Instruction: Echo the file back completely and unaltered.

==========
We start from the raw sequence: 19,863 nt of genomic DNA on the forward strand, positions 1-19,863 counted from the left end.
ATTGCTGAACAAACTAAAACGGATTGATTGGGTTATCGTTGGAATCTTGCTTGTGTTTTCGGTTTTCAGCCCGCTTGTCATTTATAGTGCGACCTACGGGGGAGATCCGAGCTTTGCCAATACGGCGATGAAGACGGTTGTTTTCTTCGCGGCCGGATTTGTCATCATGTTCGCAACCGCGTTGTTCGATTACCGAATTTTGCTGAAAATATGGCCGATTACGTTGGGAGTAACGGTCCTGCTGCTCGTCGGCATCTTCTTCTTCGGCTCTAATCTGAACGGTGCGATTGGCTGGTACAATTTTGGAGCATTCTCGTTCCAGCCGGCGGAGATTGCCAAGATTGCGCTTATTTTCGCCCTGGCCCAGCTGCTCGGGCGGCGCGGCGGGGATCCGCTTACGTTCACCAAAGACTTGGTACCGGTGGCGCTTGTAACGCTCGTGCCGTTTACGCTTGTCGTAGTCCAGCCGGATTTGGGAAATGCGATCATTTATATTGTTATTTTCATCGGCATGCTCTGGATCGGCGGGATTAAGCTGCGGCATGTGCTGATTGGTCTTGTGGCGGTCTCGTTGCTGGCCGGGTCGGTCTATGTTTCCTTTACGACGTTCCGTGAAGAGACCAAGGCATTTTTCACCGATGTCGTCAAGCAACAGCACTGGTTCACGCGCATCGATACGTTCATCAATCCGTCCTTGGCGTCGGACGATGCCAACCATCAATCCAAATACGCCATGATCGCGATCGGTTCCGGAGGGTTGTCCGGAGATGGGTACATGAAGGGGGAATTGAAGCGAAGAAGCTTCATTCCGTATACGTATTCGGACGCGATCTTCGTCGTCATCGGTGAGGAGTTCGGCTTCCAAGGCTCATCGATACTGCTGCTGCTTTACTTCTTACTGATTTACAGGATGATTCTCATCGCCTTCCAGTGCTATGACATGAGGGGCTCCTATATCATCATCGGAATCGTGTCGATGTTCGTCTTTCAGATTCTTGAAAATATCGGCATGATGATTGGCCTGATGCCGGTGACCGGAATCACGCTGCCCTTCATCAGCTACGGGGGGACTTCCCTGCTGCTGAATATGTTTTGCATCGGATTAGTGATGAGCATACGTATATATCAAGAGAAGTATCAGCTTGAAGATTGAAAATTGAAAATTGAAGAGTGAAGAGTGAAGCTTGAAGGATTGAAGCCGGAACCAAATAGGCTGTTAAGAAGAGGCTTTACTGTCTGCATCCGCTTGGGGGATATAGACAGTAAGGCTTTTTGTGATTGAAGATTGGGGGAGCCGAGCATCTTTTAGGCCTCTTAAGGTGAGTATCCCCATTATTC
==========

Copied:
We start from the raw sequence: 19,863 nt of genomic DNA on the forward strand, positions 1-19,863 counted from the left end.
ATTGCTGAACAAACTAAAACGGATTGATTGGGTTATCGTTGGAATCTTGCTTGTGTTTTCGGTTTTCAGCCCGCTTGTCATTTATAGTGCGACCTACGGGGGAGATCCGAGCTTTGCCAATACGGCGATGAAGACGGTTGTTTTCTTCGCGGCCGGATTTGTCATCATGTTCGCAACCGCGTTGTTCGATTACCGAATTTTGCTGAAAATATGGCCGATTACGTTGGGAGTAACGGTCCTGCTGCTCGTCGGCATCTTCTTCTTCGGCTCTAATCTGAACGGTGCGATTGGCTGGTACAATTTTGGAGCATTCTCGTTCCAGCCGGCGGAGATTGCCAAGATTGCGCTTATTTTCGCCCTGGCCCAGCTGCTCGGGCGGCGCGGCGGGGATCCGCTTACGTTCACCAAAGACTTGGTACCGGTGGCGCTTGTAACGCTCGTGCCGTTTACGCTTGTCGTAGTCCAGCCGGATTTGGGAAATGCGATCATTTATATTGTTATTTTCATCGGCATGCTCTGGATCGGCGGGATTAAGCTGCGGCATGTGCTGATTGGTCTTGTGGCGGTCTCGTTGCTGGCCGGGTCGGTCTATGTTTCCTTTACGACGTTCCGTGAAGAGACCAAGGCATTTTTCACCGATGTCGTCAAGCAACAGCACTGGTTCACGCGCATCGATACGTTCATCAATCCGTCCTTGGCGTCGGACGATGCCAACCATCAATCCAAATACGCCATGATCGCGATCGGTTCCGGAGGGTTGTCCGGAGATGGGTACATGAAGGGGGAATTGAAGCGAAGAAGCTTCATTCCGTATACGTATTCGGACGCGATCTTCGTCGTCATCGGTGAGGAGTTCGGCTTCCAAGGCTCATCGATACTGCTGCTGCTTTACTTCTTACTGATTTACAGGATGATTCTCATCGCCTTCCAGTGCTATGACATGAGGGGCTCCTATATCATCATCGGAATCGTGTCGATGTTCGTCTTTCAGATTCTTGAAAATATCGGCATGATGATTGGCCTGATGCCGGTGACCGGAATCACGCTGCCCTTCATCAGCTACGGGGGGACTTCCCTGCTGCTGAATATGTTTTGCATCGGATTAGTGATGAGCATACGTATATATCAAGAGAAGTATCAGCTTGAAGATTGAAAATTGAAAATTGAAGAGTGAAGAGTGAAGCTTGAAGGATTGAAGCCGGAACCAAATAGGCTGTTAAGAAGAGGCTTTACTGTCTGCATCCGCTTGGGGGATATAGACAGTAAGGCTTTTTGTGATTGAAGATTGGGGGAGCCGAGCATCTTTTAGGCCTCTTAAGGTGAGTATCCCCATTATTC